Skin from Gottingen minipigs was used as a source of tissue for organ and cell culture and compared to human skin for growth conditions and sensitivity to irritants. Optimal organ culture conditions were determined, based on the preservation of the histological structure. These included serum-free, growth factor-free conditions with a calcium concentration of 1.5mM. Formulations in which the calcium concentration were low (0.075–0.15mM) failed to support tissue viability (even in the presence of dialyzed serum). Epidermal keratinocytes were grown from tissue explants and as single cells from enzyme-disrupted tissue. Optimal keratinocyte growth was achieved using a serum-free, growth factor-supplemented culture medium with a calcium concentration of 0.15mM. Fibroblasts were optimally grown from explant cultures using a medium with 1.5mM calcium and 10% fetal bovine serum. The conditions that were optimal for maintenance of intact pig skin, as well as for the isolated cells, are the same conditions that have been shown previously to be optimal for intact human skin and skin cells. In additional studies, pig skin keratinocytes and fibroblasts were exposed to a panel of contact irritants and contact sensitizers. Using growth inhibition as the response, the median effective dose values with each agent were very similar to the values previously determined for human epidermal keratinocytes and human dermal fibroblasts. Taken together, these data suggest that the skin from the Gottingen minipig can be used as a surrogate for human skin in ex vivo skin safety studies.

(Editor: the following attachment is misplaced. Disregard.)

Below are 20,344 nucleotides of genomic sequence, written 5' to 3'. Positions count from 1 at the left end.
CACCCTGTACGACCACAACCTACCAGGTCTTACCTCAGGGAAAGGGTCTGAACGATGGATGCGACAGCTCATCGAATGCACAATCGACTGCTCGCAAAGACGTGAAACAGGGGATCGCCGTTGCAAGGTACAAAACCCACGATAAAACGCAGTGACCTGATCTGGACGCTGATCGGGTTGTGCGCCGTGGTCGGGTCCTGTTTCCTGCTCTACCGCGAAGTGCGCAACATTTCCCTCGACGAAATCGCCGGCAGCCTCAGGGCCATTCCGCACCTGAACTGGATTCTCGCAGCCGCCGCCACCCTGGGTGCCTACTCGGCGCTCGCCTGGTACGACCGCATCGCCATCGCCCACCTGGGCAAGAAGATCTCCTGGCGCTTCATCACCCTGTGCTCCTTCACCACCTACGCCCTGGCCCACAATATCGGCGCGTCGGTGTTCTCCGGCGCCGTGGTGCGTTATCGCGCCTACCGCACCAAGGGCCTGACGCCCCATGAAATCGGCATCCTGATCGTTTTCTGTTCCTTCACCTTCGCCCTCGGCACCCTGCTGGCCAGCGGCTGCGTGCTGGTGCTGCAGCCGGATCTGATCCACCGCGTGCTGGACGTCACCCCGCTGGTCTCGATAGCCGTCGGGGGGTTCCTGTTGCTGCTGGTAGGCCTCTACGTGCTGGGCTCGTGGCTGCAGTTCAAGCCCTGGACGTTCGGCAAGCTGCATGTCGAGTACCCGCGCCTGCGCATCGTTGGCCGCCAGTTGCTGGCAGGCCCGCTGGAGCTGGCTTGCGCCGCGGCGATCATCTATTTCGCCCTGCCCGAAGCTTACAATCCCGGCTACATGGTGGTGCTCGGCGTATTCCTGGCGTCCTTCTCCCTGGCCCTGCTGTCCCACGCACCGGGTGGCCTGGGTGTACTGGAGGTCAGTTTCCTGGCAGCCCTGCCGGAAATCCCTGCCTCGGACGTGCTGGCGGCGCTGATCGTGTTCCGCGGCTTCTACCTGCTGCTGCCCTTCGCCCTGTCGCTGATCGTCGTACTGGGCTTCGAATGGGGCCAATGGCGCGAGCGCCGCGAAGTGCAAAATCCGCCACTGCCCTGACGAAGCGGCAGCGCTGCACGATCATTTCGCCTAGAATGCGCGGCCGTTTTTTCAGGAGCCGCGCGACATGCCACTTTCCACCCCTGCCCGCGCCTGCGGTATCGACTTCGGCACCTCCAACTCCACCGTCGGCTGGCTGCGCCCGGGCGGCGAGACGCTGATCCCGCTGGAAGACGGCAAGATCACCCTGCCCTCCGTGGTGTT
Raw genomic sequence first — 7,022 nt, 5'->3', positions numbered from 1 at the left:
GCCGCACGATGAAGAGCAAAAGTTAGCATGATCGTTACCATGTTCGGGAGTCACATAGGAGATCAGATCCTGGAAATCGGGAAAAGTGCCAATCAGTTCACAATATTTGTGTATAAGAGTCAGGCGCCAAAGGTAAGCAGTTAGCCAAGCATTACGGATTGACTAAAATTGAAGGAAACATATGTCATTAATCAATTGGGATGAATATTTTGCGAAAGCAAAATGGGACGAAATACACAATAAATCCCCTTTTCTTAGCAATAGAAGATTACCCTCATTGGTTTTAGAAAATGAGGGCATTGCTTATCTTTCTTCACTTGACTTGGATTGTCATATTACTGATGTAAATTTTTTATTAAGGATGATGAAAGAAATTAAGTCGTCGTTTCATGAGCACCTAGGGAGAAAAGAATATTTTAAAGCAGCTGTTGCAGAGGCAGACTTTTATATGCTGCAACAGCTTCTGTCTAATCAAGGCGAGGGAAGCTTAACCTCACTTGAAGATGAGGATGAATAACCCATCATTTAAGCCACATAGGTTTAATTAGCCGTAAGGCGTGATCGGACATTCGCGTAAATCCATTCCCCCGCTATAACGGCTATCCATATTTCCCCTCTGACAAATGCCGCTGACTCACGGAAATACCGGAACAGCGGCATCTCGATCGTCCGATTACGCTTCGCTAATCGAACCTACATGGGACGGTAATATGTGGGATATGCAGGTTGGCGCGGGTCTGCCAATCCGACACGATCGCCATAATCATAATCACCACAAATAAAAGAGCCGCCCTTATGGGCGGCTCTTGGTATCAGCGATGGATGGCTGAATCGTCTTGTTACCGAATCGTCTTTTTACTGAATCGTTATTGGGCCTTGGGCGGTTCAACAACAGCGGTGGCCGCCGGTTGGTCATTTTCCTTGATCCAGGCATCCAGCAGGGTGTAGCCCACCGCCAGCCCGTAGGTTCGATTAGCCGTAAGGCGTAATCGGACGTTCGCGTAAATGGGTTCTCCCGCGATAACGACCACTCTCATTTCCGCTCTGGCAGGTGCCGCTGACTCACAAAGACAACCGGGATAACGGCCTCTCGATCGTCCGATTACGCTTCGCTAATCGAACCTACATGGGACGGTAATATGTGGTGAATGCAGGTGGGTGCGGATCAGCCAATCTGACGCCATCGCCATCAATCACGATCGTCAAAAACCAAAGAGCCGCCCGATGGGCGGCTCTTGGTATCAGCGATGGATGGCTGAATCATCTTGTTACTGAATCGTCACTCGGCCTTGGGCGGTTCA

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Vol. 44 • No. 7